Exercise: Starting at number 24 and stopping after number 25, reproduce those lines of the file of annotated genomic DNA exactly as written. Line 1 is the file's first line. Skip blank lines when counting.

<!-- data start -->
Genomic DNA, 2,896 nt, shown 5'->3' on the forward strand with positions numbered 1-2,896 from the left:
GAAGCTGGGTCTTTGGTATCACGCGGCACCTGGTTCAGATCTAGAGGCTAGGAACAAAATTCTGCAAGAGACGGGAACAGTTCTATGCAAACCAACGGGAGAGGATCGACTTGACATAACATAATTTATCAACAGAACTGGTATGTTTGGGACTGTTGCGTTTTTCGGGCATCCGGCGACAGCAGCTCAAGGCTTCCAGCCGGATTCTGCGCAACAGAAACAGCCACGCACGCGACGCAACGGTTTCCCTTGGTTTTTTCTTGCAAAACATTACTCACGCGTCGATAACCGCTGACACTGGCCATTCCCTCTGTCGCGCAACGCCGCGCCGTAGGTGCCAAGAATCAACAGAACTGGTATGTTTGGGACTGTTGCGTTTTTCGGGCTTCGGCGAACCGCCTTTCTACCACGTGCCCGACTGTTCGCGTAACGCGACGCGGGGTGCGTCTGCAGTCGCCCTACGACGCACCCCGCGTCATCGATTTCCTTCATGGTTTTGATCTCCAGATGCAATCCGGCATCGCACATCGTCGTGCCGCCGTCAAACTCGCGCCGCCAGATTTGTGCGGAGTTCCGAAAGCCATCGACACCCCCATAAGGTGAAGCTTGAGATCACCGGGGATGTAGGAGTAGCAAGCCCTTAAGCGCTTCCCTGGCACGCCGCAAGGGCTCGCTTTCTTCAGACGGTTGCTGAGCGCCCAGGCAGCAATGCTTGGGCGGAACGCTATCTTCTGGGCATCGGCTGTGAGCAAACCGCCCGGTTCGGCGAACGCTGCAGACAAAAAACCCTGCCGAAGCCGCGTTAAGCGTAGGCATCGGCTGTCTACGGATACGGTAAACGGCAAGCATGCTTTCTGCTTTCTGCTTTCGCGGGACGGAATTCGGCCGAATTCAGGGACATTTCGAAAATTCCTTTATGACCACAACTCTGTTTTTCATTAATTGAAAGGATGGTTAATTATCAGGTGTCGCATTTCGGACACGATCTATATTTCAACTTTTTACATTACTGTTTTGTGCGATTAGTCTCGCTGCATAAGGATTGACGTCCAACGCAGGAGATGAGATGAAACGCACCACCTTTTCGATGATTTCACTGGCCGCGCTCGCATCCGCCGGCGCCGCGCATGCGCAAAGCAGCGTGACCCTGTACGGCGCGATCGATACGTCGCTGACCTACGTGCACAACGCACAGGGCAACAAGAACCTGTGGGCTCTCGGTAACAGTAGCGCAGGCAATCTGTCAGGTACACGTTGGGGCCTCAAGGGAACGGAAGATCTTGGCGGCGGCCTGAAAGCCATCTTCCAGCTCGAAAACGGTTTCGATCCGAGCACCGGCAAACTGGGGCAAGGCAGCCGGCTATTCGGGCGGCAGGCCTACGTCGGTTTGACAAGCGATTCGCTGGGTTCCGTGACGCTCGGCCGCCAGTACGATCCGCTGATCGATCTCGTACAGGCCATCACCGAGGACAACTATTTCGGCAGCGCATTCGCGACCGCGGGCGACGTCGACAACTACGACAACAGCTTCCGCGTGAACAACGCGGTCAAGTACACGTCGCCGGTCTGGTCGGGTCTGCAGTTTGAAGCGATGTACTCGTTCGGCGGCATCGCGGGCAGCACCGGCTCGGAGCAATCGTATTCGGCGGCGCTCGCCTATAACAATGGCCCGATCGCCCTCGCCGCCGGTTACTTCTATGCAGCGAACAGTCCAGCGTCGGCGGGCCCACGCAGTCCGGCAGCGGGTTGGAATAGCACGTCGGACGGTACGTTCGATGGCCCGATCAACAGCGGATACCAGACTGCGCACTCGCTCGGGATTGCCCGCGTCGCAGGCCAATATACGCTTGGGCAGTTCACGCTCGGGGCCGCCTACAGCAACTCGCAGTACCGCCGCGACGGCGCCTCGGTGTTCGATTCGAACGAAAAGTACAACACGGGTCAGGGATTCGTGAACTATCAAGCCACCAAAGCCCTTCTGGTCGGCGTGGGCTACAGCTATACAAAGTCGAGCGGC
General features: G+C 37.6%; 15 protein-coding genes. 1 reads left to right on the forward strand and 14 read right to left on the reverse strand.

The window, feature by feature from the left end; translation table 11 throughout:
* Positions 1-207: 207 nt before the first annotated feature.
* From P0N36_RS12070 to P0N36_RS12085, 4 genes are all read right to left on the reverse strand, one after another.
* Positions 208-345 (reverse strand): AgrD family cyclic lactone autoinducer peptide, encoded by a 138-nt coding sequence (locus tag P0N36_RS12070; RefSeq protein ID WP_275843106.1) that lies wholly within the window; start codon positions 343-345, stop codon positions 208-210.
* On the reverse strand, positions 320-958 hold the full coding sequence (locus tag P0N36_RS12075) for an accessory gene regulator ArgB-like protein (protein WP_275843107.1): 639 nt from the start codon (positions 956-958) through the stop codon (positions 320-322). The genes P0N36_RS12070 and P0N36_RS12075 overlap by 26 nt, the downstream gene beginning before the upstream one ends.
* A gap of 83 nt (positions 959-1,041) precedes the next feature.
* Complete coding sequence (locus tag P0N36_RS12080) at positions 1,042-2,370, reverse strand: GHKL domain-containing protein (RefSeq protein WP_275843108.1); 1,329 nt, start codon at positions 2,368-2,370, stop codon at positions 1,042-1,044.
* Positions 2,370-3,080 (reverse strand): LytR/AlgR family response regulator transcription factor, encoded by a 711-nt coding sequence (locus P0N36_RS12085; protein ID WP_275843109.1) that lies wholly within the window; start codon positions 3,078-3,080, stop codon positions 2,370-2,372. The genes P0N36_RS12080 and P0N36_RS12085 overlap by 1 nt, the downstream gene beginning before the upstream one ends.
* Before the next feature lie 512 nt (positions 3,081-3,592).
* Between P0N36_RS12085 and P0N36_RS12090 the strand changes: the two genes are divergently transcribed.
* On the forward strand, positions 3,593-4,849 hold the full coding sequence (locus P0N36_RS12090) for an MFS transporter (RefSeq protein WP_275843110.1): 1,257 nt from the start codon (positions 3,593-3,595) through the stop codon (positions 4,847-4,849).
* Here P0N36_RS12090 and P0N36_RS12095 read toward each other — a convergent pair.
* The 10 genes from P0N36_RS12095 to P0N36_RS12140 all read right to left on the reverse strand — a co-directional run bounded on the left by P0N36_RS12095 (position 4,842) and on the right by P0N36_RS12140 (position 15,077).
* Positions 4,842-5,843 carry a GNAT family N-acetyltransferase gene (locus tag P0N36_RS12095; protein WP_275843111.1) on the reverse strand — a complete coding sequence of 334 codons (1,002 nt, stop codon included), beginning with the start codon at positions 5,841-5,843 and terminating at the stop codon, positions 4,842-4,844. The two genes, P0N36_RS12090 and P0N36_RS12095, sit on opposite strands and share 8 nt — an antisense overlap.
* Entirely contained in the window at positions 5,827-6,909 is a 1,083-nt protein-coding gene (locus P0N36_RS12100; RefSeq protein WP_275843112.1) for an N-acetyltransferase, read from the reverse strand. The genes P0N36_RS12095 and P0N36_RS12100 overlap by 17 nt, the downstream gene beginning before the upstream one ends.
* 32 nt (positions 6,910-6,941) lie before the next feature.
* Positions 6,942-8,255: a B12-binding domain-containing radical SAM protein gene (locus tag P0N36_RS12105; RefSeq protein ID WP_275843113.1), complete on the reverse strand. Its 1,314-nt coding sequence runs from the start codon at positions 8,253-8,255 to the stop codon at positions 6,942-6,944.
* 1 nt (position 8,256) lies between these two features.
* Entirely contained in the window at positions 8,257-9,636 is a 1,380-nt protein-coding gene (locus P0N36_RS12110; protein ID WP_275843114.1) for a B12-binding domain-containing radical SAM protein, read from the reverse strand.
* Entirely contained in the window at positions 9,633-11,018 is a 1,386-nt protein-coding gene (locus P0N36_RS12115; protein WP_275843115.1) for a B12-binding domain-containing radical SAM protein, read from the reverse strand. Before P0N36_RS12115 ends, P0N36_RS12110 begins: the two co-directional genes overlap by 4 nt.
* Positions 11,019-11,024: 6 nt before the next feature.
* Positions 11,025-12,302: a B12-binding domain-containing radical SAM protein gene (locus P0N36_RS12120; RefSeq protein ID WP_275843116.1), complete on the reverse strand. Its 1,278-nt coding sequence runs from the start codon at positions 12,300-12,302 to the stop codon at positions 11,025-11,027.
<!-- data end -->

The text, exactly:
* Positions 11,019-11,024: 6 nt before the next feature.
* Positions 11,025-12,302: a B12-binding domain-containing radical SAM protein gene (locus P0N36_RS12120; RefSeq protein ID WP_275843116.1), complete on the reverse strand. Its 1,278-nt coding sequence runs from the start codon at positions 12,300-12,302 to the stop codon at positions 11,025-11,027.